Source: Underemployment phenomenon emerges with rise of part-time workforce – Analysis & Opinion – ABC News (Australian Broadcasting Corporation)

Suddenly coal prices are booming. Will the entire country be next?

A good chunk of Scott Morrison’s budget problems could have vanished, just as they vanished for Peter Costello during mining boom at the start of the century.

Source: Suddenly coal prices are booming. Will the entire country be next?

Low economic growth: isolationism is not the answer, and government debt is not the villain | Greg Jericho | Opinion | The Guardian

The IMF says growth has been too low for too long and benefits have reached too few. But that doesn’t mean we need trade barriers or cuts to immigration

Source: Low economic growth: isolationism is not the answer, and government debt is not the villain | Greg Jericho | Opinion | The Guardian

Australia`s unemployment crisis looks to be long-term – » The Australian Independent Media Network

By Christian Marx Australia now has its worst unemployment figures since 1942. Contrary to the official (read bogus) government figures of 6%, our real unemployment rate is 11% and rising. Compounding this, a staggering 19% of the workforce is either unemployed or underemployed. (Roy Morgan, 2016). How did Australia get to this ridiculous situation? Below…

Source: Australia`s unemployment crisis looks to be long-term – » The Australian Independent Media Network

Australia’s public debt and deficit panic: Lies, damned lies and statistics

If the Turnbull Government is serious about investing in the nation’s future, it needs to abandon its aversion to historically minor public debt and deficits, writes economist Philip Soos.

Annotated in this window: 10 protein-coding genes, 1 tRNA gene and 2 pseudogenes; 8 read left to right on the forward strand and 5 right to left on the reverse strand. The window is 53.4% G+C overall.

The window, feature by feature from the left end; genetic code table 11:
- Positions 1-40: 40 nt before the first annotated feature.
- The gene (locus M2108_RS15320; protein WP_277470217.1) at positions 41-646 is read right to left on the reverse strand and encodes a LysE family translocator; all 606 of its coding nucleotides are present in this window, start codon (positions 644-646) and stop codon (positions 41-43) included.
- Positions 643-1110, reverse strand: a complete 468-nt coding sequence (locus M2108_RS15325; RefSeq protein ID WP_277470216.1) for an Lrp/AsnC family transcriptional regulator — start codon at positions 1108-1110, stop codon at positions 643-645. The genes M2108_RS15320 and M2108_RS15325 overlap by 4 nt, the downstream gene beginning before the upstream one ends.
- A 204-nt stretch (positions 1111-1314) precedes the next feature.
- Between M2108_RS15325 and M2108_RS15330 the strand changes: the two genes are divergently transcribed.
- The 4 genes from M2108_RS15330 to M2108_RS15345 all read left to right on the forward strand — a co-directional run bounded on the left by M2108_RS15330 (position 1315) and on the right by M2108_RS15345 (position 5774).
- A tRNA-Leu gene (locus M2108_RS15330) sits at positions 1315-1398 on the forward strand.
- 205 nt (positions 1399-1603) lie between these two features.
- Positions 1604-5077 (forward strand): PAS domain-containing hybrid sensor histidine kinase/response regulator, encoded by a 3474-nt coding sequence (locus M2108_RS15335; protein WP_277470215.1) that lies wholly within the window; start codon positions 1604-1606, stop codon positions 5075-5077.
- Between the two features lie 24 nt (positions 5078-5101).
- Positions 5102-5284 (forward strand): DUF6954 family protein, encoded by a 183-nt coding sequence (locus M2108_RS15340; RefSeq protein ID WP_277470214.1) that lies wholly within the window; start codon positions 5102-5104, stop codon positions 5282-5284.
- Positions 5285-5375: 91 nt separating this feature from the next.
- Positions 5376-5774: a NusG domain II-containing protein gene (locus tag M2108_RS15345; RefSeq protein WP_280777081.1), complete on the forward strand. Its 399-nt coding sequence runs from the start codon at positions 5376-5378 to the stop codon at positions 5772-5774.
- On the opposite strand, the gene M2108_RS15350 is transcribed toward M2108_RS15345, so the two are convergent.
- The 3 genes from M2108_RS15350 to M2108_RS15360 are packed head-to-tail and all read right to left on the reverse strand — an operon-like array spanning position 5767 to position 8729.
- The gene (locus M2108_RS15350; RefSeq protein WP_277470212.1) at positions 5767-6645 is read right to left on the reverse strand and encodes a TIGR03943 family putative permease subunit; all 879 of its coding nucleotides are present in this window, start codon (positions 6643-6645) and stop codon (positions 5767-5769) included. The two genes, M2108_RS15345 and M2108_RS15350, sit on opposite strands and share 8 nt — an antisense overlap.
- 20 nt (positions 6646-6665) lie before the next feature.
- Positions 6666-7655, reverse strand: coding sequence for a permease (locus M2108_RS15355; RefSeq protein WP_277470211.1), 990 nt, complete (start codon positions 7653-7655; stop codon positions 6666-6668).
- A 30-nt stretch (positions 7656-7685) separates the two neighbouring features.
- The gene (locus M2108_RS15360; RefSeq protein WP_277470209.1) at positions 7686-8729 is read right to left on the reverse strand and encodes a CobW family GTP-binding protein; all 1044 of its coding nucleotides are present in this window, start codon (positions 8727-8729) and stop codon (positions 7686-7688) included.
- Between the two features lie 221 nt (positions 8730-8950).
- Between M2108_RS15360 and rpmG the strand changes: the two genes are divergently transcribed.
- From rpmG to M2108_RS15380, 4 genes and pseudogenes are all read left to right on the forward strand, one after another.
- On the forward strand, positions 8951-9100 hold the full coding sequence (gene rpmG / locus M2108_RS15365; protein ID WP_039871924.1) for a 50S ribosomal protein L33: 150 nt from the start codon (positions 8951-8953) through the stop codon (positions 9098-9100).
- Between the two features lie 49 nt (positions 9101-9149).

Source: Australia’s public debt and deficit panic: Lies, damned lies and statistics

A Casual Killing: How Government And Business Make More Money By Ripping Off Yours – New Matilda

Forget the Turnbull Government’s ‘budget repair’ dogma. The real reason the Coalition is trying to cut the dole is to further undermine job security and the power of workers, writes Owen Bennett. The nature of the Australian labour force has changed drastically in a very short time. In the late 1970s, eight in 10 workersMore

Source: A Casual Killing: How Government And Business Make More Money By Ripping Off Yours – New Matilda

Revealed: the cost of stopping the boats put at $9.6 billion

The cost of stopping the boats has been calculated at more than $9.6 billion since 2013, and will be another $5.7 billion over the next four years, according to a study by Save the Children and UNICEF.

Source: Revealed: the cost of stopping the boats put at $9.6 billion

What’s the point of budget repair if so many Australians are unemployed and underemployed? | Business | The Guardian

It’s unlikely anyone without a job cares at all if the budget deficit is $6bn or $16bn – they want a government that creates more jobs

Source: What’s the point of budget repair if so many Australians are unemployed and underemployed? | Business | The Guardian

Anatomy of a lie: Justifying the unthinkable. – » The Australian Independent Media Network

“It’s often been observed that the first casualty of war is the truth. But that’s a lie, too, in its way. The reality is that, for most wars to begin, the truth has to have been sacrificed a long time in advance.” – L. Neil Smith A lie of omission occurs when an important fact…

Source: Anatomy of a lie: Justifying the unthinkable. – » The Australian Independent Media Network

The next phase of Australia’s diminishing tax base? Losing billions in revenue to China and India

Imagine a world where Australia produces little goods and services that may be taxed, and at the same time, loses out on billions of dollars of mining company revenue to China and India.

Source: The next phase of Australia’s diminishing tax base? Losing billions in revenue to China and India

Australian bandwidth is the most expensive in the world thanks to Telstra and Optus | Daily Mail Online| Yes John Howard sold Telstra and promised efficiency for whom?

Data costs in Australia are 17 times those of Europe, making them worse than Africa and the same as South America, because the two providers have too much market power.

Source: Australian bandwidth is the most expensive in the world thanks to Telstra and Optus | Daily Mail Online